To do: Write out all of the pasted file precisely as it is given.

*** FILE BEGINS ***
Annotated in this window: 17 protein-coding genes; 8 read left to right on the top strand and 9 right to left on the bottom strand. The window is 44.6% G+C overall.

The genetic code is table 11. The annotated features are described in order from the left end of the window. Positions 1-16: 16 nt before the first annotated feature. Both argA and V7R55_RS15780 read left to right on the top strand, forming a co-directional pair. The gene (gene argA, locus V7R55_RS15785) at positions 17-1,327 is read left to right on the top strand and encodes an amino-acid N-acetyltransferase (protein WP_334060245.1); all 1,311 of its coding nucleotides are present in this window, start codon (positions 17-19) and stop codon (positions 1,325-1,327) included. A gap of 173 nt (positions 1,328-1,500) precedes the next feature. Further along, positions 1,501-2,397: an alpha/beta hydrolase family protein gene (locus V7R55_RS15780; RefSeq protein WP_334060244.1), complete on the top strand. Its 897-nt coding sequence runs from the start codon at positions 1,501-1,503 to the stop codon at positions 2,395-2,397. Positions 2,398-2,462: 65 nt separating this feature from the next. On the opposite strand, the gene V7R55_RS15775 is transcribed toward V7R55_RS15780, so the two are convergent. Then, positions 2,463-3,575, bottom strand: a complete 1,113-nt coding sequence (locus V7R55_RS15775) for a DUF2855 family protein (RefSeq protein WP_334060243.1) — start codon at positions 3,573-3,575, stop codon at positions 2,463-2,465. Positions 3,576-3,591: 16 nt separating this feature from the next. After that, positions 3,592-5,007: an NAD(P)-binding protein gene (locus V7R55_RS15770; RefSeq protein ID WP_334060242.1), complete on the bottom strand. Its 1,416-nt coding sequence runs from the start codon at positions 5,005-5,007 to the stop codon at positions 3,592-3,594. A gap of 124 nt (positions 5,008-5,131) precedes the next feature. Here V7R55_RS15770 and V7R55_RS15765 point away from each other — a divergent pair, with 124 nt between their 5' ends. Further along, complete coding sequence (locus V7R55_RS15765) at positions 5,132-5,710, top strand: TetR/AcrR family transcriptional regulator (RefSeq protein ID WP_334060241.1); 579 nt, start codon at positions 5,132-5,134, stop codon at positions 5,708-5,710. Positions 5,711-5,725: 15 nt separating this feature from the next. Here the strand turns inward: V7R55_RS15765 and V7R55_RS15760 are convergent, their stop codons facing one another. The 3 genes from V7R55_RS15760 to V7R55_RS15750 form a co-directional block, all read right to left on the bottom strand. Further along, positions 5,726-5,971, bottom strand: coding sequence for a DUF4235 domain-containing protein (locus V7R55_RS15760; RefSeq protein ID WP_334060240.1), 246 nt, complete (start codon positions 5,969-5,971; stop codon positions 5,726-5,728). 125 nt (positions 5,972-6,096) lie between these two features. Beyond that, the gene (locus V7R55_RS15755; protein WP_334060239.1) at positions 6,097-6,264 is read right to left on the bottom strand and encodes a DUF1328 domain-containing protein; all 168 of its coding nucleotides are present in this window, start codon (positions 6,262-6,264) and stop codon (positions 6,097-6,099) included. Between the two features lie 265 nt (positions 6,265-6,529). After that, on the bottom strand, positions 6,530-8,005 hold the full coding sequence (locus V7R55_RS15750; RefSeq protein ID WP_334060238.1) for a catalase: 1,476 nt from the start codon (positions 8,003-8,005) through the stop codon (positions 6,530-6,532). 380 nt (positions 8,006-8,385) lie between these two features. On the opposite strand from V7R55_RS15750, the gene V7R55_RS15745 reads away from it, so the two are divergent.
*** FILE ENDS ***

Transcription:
Annotated in this window: 17 protein-coding genes; 8 read left to right on the top strand and 9 right to left on the bottom strand. The window is 44.6% G+C overall.

The genetic code is table 11. The annotated features are described in order from the left end of the window. Positions 1-16: 16 nt before the first annotated feature. Both argA and V7R55_RS15780 read left to right on the top strand, forming a co-directional pair. The gene (gene argA, locus V7R55_RS15785) at positions 17-1,327 is read left to right on the top strand and encodes an amino-acid N-acetyltransferase (protein WP_334060245.1); all 1,311 of its coding nucleotides are present in this window, start codon (positions 17-19) and stop codon (positions 1,325-1,327) included. A gap of 173 nt (positions 1,328-1,500) precedes the next feature. Further along, positions 1,501-2,397: an alpha/beta hydrolase family protein gene (locus V7R55_RS15780; RefSeq protein WP_334060244.1), complete on the top strand. Its 897-nt coding sequence runs from the start codon at positions 1,501-1,503 to the stop codon at positions 2,395-2,397. Positions 2,398-2,462: 65 nt separating this feature from the next. On the opposite strand, the gene V7R55_RS15775 is transcribed toward V7R55_RS15780, so the two are convergent. Then, positions 2,463-3,575, bottom strand: a complete 1,113-nt coding sequence (locus V7R55_RS15775) for a DUF2855 family protein (RefSeq protein WP_334060243.1) — start codon at positions 3,573-3,575, stop codon at positions 2,463-2,465. Positions 3,576-3,591: 16 nt separating this feature from the next. After that, positions 3,592-5,007: an NAD(P)-binding protein gene (locus V7R55_RS15770; RefSeq protein ID WP_334060242.1), complete on the bottom strand. Its 1,416-nt coding sequence runs from the start codon at positions 5,005-5,007 to the stop codon at positions 3,592-3,594. A gap of 124 nt (positions 5,008-5,131) precedes the next feature. Here V7R55_RS15770 and V7R55_RS15765 point away from each other — a divergent pair, with 124 nt between their 5' ends. Further along, complete coding sequence (locus V7R55_RS15765) at positions 5,132-5,710, top strand: TetR/AcrR family transcriptional regulator (RefSeq protein ID WP_334060241.1); 579 nt, start codon at positions 5,132-5,134, stop codon at positions 5,708-5,710. Positions 5,711-5,725: 15 nt separating this feature from the next. Here the strand turns inward: V7R55_RS15765 and V7R55_RS15760 are convergent, their stop codons facing one another. The 3 genes from V7R55_RS15760 to V7R55_RS15750 form a co-directional block, all read right to left on the bottom strand. Further along, positions 5,726-5,971, bottom strand: coding sequence for a DUF4235 domain-containing protein (locus V7R55_RS15760; RefSeq protein ID WP_334060240.1), 246 nt, complete (start codon positions 5,969-5,971; stop codon positions 5,726-5,728). 125 nt (positions 5,972-6,096) lie between these two features. Beyond that, the gene (locus V7R55_RS15755; protein WP_334060239.1) at positions 6,097-6,264 is read right to left on the bottom strand and encodes a DUF1328 domain-containing protein; all 168 of its coding nucleotides are present in this window, start codon (positions 6,262-6,264) and stop codon (positions 6,097-6,099) included. Between the two features lie 265 nt (positions 6,265-6,529). After that, on the bottom strand, positions 6,530-8,005 hold the full coding sequence (locus V7R55_RS15750; RefSeq protein ID WP_334060238.1) for a catalase: 1,476 nt from the start codon (positions 8,003-8,005) through the stop codon (positions 6,530-6,532). 380 nt (positions 8,006-8,385) lie between these two features. On the opposite strand from V7R55_RS15750, the gene V7R55_RS15745 reads away from it, so the two are divergent.